There are always a few warning signs to be on the lookout for when touring an open house. When it comes to what to look for when viewing a house for sale, rely on your powers of observation and your gut feelings. If you see something off, ask about it. Rebuttals are usually not a good sign. Likewise, if something seems too good to be true, it usually is. Take a look at this checklist when buying a home.

“Real estate cannot be lost or stolen, nor can it be carried away. Purchased with common sense, paid for in full, and managed with reasonable care, it is about the safest investment in the world.” - Franklin D. Roosevelt

1. Pay Attention to the Surroundings

Enjoy the realtor market by scoping out an open house
Finding the right home. Source: Zillow

So you’ve found a home in your affordable price range in a neighborhood you like? Great! Upon closer inspection, there are other homes nearby also for sale with competitive rates. That seems a bit off.

Should you notice too many homes for sale in a single area, that could mean the residents aren’t happy with something going on locally.Certainly talk to your would-be neighbors to get a better understanding of what’s happening in town.

Keep in mind:

Another reason there could be a number of vacant homes is simply because of the neighborhood. If you notice unkempt lawns, trash, or lots of people coming in/going out on the property, that could be an equally alarming red flag. So keep in mind that the way a street looks is also indicative of who lives there.

2. Foundation Issues

Foundation issues should be dealt with immediately.
Get the basement checked out thoroughly. Source: Bran's Foundation Repair

Are you wondering, what to look for when inspecting a house? Most homes actually come with hairline cracks. These types of damage simply indicate that the house has settled in its foundation. This is a purely cosmetic issue that can be easily remedied.

The real problem is cracks that are much larger, wood that seems shifted out of place, or doors/windows that don’t hang level. This can indicate a much larger problem with the home.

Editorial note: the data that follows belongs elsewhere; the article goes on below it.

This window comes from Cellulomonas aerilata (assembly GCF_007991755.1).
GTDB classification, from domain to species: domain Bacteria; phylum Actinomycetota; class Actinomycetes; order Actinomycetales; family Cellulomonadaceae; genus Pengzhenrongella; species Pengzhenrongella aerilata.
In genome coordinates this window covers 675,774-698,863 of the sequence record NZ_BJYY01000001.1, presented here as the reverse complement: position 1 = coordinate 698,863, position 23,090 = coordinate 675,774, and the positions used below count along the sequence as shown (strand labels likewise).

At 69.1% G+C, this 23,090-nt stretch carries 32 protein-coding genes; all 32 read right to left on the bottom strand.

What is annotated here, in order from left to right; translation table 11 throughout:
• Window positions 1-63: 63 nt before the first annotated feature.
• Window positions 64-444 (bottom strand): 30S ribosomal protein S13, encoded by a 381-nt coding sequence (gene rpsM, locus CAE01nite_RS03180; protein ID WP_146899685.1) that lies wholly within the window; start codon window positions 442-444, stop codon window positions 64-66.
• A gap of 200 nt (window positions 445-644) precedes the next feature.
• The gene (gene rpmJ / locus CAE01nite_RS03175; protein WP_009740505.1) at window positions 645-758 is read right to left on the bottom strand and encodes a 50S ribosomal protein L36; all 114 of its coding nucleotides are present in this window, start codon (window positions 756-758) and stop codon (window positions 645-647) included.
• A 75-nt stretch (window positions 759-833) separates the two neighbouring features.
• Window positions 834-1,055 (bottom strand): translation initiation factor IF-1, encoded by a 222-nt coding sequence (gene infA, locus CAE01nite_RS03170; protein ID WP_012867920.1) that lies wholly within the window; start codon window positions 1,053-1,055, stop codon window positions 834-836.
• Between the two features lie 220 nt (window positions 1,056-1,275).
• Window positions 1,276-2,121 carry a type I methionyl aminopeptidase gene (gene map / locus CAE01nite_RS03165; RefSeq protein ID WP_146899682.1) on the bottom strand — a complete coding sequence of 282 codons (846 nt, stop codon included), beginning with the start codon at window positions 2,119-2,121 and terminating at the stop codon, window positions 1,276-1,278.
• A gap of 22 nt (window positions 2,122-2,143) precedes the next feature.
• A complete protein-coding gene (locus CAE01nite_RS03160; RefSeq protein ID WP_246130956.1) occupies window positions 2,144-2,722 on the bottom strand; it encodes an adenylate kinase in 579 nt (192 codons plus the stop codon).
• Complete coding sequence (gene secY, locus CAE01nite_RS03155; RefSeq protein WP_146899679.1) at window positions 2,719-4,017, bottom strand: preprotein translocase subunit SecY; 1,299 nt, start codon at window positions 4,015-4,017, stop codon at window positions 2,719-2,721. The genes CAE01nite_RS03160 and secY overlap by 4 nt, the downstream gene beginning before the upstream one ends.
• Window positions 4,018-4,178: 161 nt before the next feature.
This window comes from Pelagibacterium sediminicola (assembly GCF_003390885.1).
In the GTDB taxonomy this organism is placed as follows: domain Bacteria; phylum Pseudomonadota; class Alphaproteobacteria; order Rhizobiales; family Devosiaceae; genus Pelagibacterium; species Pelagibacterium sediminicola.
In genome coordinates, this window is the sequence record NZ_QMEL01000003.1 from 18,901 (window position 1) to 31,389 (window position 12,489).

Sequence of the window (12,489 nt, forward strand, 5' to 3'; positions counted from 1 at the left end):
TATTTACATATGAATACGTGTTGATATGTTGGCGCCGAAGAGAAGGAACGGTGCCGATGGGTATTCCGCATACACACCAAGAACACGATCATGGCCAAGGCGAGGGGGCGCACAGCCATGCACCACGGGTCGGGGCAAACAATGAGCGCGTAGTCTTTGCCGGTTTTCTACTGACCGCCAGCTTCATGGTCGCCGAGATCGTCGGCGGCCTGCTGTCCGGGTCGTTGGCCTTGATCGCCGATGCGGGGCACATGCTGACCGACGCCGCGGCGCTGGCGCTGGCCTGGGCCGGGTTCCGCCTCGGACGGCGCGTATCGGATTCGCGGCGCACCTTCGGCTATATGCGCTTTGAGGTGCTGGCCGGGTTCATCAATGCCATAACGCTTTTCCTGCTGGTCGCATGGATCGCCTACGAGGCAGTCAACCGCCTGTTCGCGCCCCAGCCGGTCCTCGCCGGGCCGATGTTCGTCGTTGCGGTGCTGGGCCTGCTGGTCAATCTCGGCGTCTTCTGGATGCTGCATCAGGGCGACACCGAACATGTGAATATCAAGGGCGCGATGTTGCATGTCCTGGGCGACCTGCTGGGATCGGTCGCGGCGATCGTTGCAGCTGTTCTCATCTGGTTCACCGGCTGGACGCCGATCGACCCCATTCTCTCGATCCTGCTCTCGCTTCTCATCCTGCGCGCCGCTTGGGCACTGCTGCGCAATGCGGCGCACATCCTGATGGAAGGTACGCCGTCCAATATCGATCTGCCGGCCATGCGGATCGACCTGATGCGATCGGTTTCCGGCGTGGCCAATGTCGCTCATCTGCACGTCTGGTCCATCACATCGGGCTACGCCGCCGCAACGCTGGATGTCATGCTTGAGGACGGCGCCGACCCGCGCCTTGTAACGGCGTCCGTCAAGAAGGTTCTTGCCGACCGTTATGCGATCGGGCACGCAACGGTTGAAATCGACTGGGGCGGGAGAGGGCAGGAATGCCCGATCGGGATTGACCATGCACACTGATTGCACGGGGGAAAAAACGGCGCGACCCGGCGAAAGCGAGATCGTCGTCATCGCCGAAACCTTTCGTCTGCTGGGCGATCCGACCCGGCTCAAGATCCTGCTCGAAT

There’s more:

If at any point you see or suspect major damage to a foundation, consider hiring a home inspection. The contractor will be able to walk you through the property, checking on any concerns you might have. This is certainly a worthwhile endeavor no matter what.

 

3. Odd Odors

Ever notice something not quite right about a home? Be sure to use all your senses.
Be sure to examine anything that seems off. Source: Young Adult Money

Any funky scents or smells tend to be another red flag. Conversely, overly powerful potpourri, disinfectants, or candles could be an indication of an odor cover up.

If you notice anything amiss, be sure to talk to the realtor. Either way, be sure to talk to the neighborhood as well. Some other minor details to keep in mind include this “what to look for when buying a house” checklist:

  • Foggy windows
  • Popcorn ceilings
  • Disjointed additions
  • Unfinished construction
  • Peeling Paint
  • Ols wiring
  • Signs of infestation
  • Mold
  • Water damage
  • Improper tiling
  • Fresh paint on only one wall
  • Rotting or discolored wood
  • Armature repairs
  • Loose or missing handrails
  • Any foreclosed property

4. Rooms that are “off limits”

Beware homes that don't allow you to see the entire home.
Inspect every part of a potential house. Source: DIY Network

Anytime a realtor says a room isn’t available to show, that could be a warning sign. If there’s anything not immediately available for viewing to the public, request a private viewing. No matter what the instance, every square inch of a home should be looked over before purchasing.

Inquire About How Old the Home is

Be careful of older homes with asbestos or lead paint.
Take caution around older homes. Source: Wikipedia

One of the most important things not to leave out is getting the year that the home was constructed in. This can help you avoid potential hazards that you home might have, such as inadequate paint, faulty wallpapering, or dangerous ceiling materials.

Houses constructed from 1930 to 1950 might potentially carry asbestos, and that number goes up if a popcorn ceiling is present.

It wasn’t until the ’70s that both asbestos and lead paint were finally banned for residential use, so it’s important to keep those figures in mind.

Ask the realtor about those substances and know it's still good to get an inspection before buying the house.


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